Los Blancos: Sbwriel Gwyn
Out 27th September 2019
Debut album from much talked about Welsh band Los Blancos. Simon Tucker finds a band perfectly epitomising the new young Wales.
1999. Britpop was on its knees suffering a blocked right nostril and stained Ben Sherman shirt. Wankers were deeming Loaded the bible for Lad creating a misogyny and bollocks English nationalism that we are now seeing the end results of and here in Wales the press were oh so kindly thank you sir allowing us to have a moment. It was termed “Cool Cymru” *shudders* and was focused on only a handful of rather traditional sounding bands. You had Stereophonics who were all Valleys factory beer drinking lad rock, Catatonia who had some real tricks up their sleeves but were only allowed to be English language if they were to obtain da hits. Manic Street Preachers were working their way through trauma and would deliver in Everything Must Go an anthemic work that whilst no where near as searing or bold as The Holy Bible (who would want them to go through that again) still managed to smuggle highbrow subjects into the pop mainstream. Then we had Super Furry Animals a band that refused any boxes or sticky labels. SFA were the most interesting as they were delivering a blend of the dance music culture plus folksy Beach Boys innovative pop that our hills were full of. Throw in the swell of of nationalistic pride that had been building for a while and which had ended in the 1997 devolution referendum and you have a country finally in the eyes and ears of those over the bridge. Yet….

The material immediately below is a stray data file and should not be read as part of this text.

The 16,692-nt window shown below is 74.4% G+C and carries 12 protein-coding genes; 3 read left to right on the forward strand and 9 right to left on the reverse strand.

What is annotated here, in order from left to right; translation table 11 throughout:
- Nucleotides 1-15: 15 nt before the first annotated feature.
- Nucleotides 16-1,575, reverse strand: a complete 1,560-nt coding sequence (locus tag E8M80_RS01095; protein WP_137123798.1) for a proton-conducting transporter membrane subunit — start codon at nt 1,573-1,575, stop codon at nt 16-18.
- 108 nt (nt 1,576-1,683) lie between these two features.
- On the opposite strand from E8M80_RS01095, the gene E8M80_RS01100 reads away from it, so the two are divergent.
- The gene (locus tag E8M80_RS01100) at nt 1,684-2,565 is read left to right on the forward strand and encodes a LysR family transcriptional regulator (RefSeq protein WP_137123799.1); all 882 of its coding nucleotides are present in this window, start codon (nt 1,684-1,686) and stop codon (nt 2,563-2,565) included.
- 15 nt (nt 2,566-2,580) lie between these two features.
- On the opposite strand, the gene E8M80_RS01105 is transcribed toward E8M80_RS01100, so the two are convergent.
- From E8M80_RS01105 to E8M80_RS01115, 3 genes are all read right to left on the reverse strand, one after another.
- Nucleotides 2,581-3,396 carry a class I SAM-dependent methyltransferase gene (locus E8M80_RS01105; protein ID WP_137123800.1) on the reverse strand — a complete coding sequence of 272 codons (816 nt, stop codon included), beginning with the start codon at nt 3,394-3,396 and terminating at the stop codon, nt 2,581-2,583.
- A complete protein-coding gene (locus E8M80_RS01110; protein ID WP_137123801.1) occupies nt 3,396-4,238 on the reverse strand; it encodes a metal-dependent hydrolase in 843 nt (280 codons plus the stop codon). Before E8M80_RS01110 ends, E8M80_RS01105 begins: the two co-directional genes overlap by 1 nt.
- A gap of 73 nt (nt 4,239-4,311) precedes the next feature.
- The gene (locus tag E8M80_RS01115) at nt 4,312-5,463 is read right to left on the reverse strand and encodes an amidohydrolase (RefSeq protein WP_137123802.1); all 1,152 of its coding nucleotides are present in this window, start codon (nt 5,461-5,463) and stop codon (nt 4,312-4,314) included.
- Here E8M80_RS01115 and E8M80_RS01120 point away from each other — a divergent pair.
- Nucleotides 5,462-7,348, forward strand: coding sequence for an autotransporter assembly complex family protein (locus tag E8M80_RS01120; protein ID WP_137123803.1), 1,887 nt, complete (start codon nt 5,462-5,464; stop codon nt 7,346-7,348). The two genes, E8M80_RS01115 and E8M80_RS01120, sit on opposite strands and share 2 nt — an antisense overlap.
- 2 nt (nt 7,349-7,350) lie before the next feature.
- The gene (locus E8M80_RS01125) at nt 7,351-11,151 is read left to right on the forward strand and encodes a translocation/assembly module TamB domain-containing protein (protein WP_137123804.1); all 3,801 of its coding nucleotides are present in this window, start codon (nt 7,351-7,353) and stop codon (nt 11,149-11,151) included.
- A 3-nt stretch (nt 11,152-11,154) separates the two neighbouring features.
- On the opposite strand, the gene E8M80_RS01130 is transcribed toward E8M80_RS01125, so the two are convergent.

Cool Cymru felt so warped at the time. It felt like the English media were only allowing us column inches because their beloved scene had revealed its ugly underbelly. Of course this resulted in fucking Tom Jones being everywhere and having yet another career renaissance because it was him and Shirley Bassey that we Welsh all so loved. Put rugby and Max Boyce into the mix and you have your full Welsh cliche bingo card marked up..HOUSE! Cool Cymru was missing the focus on our mind expanding free party scene which was raging all over the country in forests and lake sides, our sadly increased used of heroin in poor working class areas, the closure of factories…but hey we had Ryan Giggs so all was ok yeah?
Fast forward to 2019 and the echo of 1999 is bouncing back on us only this time there are distinct differences. This time it feels like this is going to be a movement on our terms and not one that’s been board approved by media types. Whilst toxic mud is being dumped on our coast it seems the youth have had enough and that is the main point. There may be people of my own age (40+) helping to steer this thing that is occurring here in Wales and some names are familiar (Cerys Matthews, Gruff Rhys, Huw Stephens) but it is the young that are cutting free of musical anchors and swimming towards a new sunset. Up and down the country there is a tangible sense of change being afoot and music (as always) is one of the main ingredients that are helping to bring it about. From North to South an experimental music scene (all zines, tapes and free download’s) is blossoming and in the world of guitar bands a few young adults are making music in their mother tongue that is exciting, humorous and thrilling. One of those band is Los Blancos who have delivered a blim-holed jeans of an album. All smoke, sunrise, giggles and intelligence.